Monday, September 24, 2012

West African cuisine comes to Penn State

Last Friday we finished the Western Africa unit of our class at Penn State, and in a grand finale moved to one of PSU's food labs in the food science building and spent a busy early morning preparing and sampling a variety of West African foods, showcasing different cooking techniques (steaming, baking, deepfrying, stewing, grinding, cutting, steeping) and ingredients (starches like cassava, plantain, and corn; fruits, vegetables, seeds, nuts, herbs, legumes, including coconut, lemon grass, hibiscus, pineapple, groundnuts (peanuts), black-eyed peas, pumpkin, onions, tomatoes, peppers, and a Senegalese tea leaf (Krystal, what's the name of that again?). It made everything we studied seem more real. As I pointed out to the students, there was nary a drop of dairy or wheat in any of the things we ate. As usual, I forgot to take any photos until we were eating, so you cannot see anyone cracking open coconuts or grinding in the asanka. Still, you can see a little bit of the results.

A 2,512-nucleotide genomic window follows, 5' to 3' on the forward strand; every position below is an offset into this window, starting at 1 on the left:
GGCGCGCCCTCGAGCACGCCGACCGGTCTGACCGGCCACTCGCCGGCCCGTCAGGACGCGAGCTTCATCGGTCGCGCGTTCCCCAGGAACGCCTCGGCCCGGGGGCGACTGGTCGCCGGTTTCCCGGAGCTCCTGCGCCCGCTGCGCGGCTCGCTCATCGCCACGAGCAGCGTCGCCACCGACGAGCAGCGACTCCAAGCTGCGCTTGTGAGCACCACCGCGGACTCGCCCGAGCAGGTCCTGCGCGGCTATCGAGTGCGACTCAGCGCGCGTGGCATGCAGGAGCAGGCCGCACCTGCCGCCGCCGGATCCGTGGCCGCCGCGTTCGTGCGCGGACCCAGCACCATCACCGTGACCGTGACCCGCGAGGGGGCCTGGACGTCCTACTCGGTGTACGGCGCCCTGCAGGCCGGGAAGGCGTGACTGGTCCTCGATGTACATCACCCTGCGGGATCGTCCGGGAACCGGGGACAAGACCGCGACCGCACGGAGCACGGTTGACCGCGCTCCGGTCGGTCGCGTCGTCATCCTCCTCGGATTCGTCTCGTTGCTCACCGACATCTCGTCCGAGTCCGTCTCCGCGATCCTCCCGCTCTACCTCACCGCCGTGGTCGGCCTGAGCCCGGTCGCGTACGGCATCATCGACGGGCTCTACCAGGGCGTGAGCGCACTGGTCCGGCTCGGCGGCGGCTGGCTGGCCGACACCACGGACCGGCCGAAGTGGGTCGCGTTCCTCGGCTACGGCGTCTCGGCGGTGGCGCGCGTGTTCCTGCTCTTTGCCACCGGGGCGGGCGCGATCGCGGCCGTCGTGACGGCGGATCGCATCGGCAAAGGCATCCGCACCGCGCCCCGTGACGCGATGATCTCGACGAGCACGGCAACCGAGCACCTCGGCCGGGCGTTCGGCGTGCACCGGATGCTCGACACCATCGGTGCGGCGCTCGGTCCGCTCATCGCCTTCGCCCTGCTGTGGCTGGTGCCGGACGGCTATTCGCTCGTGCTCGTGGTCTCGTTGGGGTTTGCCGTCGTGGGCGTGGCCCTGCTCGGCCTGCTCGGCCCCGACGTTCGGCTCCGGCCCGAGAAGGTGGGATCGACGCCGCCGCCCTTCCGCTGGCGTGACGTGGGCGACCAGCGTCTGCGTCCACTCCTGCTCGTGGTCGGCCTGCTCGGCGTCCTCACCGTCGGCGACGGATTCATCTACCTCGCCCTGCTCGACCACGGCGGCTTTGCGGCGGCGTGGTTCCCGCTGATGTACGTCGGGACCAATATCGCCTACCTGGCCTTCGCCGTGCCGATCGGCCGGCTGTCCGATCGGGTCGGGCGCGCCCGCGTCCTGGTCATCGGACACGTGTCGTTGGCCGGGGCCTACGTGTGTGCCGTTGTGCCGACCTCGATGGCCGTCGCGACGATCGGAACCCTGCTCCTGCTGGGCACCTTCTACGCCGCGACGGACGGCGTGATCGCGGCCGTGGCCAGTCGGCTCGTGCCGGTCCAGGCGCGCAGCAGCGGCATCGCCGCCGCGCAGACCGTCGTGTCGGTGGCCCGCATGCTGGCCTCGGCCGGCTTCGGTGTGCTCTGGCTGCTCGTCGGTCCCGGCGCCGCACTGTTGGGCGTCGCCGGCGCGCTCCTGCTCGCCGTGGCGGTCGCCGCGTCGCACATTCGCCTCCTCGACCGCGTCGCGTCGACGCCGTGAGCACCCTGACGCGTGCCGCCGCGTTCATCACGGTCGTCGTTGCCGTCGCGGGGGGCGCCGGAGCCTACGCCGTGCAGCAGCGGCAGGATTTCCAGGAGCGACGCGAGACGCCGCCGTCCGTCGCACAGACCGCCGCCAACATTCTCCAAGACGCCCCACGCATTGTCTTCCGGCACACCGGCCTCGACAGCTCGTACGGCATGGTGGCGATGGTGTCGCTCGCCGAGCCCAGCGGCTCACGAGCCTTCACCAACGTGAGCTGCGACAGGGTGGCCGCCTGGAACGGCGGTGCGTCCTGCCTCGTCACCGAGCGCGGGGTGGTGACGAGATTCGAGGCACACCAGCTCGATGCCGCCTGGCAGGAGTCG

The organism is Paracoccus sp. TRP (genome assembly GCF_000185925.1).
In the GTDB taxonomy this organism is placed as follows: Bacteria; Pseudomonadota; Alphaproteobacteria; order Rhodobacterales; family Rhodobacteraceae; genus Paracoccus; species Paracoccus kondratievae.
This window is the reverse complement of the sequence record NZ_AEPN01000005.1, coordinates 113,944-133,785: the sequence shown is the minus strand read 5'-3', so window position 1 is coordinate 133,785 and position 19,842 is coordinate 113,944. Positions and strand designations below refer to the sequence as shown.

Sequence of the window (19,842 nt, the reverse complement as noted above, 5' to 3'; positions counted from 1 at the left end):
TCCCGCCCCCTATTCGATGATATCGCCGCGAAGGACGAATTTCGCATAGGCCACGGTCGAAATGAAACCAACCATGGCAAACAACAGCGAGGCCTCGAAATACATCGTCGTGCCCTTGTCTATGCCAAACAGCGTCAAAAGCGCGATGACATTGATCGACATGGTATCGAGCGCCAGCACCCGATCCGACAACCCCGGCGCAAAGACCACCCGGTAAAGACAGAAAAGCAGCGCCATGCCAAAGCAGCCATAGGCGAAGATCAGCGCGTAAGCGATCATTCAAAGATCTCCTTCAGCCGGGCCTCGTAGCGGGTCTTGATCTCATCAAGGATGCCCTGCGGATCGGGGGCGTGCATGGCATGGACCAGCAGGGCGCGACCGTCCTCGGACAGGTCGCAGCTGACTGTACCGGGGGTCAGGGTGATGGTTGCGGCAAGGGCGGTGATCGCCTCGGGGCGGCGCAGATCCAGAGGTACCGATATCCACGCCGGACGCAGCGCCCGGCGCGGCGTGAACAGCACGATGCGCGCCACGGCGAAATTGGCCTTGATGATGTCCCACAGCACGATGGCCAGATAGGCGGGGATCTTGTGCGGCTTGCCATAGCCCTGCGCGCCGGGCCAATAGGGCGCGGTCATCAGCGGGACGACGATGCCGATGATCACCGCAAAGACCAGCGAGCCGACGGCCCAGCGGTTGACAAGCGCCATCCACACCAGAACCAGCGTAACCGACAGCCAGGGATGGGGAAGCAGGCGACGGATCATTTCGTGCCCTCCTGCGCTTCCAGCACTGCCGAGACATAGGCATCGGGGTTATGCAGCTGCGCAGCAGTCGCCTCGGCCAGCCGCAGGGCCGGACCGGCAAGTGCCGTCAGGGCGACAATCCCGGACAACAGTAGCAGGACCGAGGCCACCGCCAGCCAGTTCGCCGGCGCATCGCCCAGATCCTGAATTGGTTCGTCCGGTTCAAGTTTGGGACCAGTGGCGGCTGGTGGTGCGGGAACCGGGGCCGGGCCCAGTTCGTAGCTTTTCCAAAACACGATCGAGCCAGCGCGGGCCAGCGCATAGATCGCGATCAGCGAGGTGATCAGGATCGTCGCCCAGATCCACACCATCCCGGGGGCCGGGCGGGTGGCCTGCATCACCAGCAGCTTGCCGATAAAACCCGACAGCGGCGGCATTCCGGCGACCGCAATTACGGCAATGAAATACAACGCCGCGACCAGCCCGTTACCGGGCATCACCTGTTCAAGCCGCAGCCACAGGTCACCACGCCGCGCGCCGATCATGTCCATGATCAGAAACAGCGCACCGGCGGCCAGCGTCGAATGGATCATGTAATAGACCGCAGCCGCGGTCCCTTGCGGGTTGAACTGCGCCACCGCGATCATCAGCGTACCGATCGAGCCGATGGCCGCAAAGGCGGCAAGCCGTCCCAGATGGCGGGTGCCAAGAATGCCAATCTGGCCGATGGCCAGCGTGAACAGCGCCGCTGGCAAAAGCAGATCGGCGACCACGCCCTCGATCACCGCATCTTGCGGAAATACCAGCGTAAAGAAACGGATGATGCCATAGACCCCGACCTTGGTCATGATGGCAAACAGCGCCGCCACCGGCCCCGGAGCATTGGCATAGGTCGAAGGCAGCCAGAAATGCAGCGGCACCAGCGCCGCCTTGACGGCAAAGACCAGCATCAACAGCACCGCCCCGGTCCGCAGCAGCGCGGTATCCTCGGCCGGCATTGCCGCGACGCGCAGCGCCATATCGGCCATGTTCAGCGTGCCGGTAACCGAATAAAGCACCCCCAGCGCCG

This week we're moving on to Eastern Africa, beginning with the Horn of Africa. Wish you could join us!



Ozoz said...

Fran, I am so inspired by what you do? I'd loooooove to come to Penn State!!! I bought an asanka (didnt know that's what it was called) when we went to Ghana on holiday over Christmas and am ashamed to say I've never used it. But that will change now that I understand the science of shredding foods. Thanks for inspiring me to continue showcasing Nigerian (African) cuisine!

Fran said...

Ozoz: Thank you for the encouragement. Words like yours are
what keeps me going.